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Design and development of novel flotation reagents for the beneficiation of Mountain Pass rare-earth ore

Minerals & Metallurgical Processing , 2013, Vol. 30, No. 1, pp. 1-9

Pradip,; Fuerstenau, D.W.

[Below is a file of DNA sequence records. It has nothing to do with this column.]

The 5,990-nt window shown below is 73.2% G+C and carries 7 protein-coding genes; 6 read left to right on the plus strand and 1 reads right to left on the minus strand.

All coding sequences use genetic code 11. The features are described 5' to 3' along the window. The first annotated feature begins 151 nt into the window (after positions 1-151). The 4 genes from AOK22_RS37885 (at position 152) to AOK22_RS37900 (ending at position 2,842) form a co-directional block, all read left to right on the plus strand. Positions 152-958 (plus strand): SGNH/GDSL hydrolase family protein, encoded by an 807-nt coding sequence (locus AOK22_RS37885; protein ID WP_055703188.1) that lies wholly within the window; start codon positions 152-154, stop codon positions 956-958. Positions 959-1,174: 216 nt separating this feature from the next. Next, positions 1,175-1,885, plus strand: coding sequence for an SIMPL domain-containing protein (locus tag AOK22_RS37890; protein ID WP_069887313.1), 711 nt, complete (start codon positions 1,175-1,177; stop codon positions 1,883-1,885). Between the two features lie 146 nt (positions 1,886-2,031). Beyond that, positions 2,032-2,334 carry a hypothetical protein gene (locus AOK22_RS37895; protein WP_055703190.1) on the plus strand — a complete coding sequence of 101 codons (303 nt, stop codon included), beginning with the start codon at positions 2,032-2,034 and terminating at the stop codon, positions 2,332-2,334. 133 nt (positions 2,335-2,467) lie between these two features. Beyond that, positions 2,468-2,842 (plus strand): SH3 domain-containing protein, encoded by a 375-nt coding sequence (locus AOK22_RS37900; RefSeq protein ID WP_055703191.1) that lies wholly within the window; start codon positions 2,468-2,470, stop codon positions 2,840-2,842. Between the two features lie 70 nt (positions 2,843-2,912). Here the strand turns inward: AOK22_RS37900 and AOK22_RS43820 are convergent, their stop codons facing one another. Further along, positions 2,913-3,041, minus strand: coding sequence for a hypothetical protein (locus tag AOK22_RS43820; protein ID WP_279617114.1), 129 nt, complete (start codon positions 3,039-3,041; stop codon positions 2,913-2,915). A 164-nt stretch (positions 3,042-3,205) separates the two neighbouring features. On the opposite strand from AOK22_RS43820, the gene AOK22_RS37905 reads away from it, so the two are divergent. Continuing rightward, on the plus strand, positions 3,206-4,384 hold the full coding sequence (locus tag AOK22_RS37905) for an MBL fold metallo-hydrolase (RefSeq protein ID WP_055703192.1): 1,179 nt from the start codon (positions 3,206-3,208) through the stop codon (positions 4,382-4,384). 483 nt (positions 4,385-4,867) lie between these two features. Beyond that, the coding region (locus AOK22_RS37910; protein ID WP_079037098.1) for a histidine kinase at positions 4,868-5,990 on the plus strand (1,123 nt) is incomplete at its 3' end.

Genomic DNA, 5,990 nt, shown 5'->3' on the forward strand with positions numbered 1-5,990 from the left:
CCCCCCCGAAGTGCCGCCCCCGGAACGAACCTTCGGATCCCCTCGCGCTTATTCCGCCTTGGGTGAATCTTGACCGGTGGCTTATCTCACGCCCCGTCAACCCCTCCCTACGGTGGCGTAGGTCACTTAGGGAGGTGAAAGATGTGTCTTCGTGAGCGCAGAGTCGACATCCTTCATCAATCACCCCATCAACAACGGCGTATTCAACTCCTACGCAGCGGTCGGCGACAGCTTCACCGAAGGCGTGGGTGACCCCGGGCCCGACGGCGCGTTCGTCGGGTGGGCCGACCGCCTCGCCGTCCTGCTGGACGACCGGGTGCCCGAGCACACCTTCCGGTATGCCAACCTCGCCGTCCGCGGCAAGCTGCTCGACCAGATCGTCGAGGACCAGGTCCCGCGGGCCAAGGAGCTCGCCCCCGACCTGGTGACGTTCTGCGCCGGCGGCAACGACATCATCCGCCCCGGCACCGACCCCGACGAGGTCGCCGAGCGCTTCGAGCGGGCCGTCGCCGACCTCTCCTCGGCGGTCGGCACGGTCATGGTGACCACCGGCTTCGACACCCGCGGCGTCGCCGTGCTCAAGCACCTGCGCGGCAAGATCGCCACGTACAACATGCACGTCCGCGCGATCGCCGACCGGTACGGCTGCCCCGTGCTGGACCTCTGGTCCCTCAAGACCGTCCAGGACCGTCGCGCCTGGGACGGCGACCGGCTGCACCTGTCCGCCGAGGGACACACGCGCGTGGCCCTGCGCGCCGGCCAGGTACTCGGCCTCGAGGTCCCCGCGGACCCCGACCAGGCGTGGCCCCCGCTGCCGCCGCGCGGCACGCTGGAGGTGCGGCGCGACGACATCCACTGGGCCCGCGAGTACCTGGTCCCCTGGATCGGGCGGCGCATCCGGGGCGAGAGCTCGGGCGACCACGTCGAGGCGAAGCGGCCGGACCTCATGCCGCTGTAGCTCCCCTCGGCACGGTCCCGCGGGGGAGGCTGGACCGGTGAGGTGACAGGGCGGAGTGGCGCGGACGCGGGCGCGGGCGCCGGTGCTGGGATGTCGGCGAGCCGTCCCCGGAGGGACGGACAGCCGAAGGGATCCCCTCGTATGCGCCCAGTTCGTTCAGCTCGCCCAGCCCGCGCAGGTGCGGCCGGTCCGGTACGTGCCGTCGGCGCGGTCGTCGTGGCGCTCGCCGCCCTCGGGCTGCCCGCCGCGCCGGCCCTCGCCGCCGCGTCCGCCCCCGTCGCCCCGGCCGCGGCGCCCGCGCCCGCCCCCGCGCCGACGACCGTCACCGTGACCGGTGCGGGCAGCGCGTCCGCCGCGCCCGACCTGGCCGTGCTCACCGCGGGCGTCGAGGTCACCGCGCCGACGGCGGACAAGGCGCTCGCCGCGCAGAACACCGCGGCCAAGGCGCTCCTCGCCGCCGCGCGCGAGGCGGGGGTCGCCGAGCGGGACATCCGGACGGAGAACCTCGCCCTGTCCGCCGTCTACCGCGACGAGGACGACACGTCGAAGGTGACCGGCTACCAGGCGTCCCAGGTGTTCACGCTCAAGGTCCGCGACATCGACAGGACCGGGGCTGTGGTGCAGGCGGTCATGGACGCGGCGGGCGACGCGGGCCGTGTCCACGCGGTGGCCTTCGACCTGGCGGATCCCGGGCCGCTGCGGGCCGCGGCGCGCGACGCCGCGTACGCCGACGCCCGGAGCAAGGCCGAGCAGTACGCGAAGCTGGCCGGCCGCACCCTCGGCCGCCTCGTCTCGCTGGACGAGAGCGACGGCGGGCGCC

Bastnaesite, a rare-earth fluocarbonate, was separated from associated calcite and barite gangue minerals in the Mountain Pass, CA rare-earth ore beneficiation plant by froth flotation using fatty acids (tall oil) collector, lignin sulfonate depressant and soda ash modifier after high-temperature (steam) conditioning with reagents. Starting with a feed grade of 7.6% REO, concentrates having a grade of 65% REO can be produced at a recovery of around 80%. A detailed investigation consisting of Hallimond tube microflotation experiments, bench-scale tests with a laboratory Denver flotation cell, and predesigned plant campaigns was made to delineate the underlying surface chemistry involved in this separation and to develop an alternate reagent scheme to enhance the selectivity of separation for this ore. Our results clearly demonstrate the superiority of alkyl hydroxamates to the conventional fatty acid collectors that were being used in the plant. Our study also indicates the possibility of achieving the desired selectivity with alkyl hydroxamates even at room temperature, thus obviating the need for steam conditioning. A critical review of the literature on rare-earth mineral flotation suggests the possibility of designing a more selective reagent combination for the beneficiation of Mountain Pass rare-earth ore, using a methodology based on ab initio molecular modeling computations.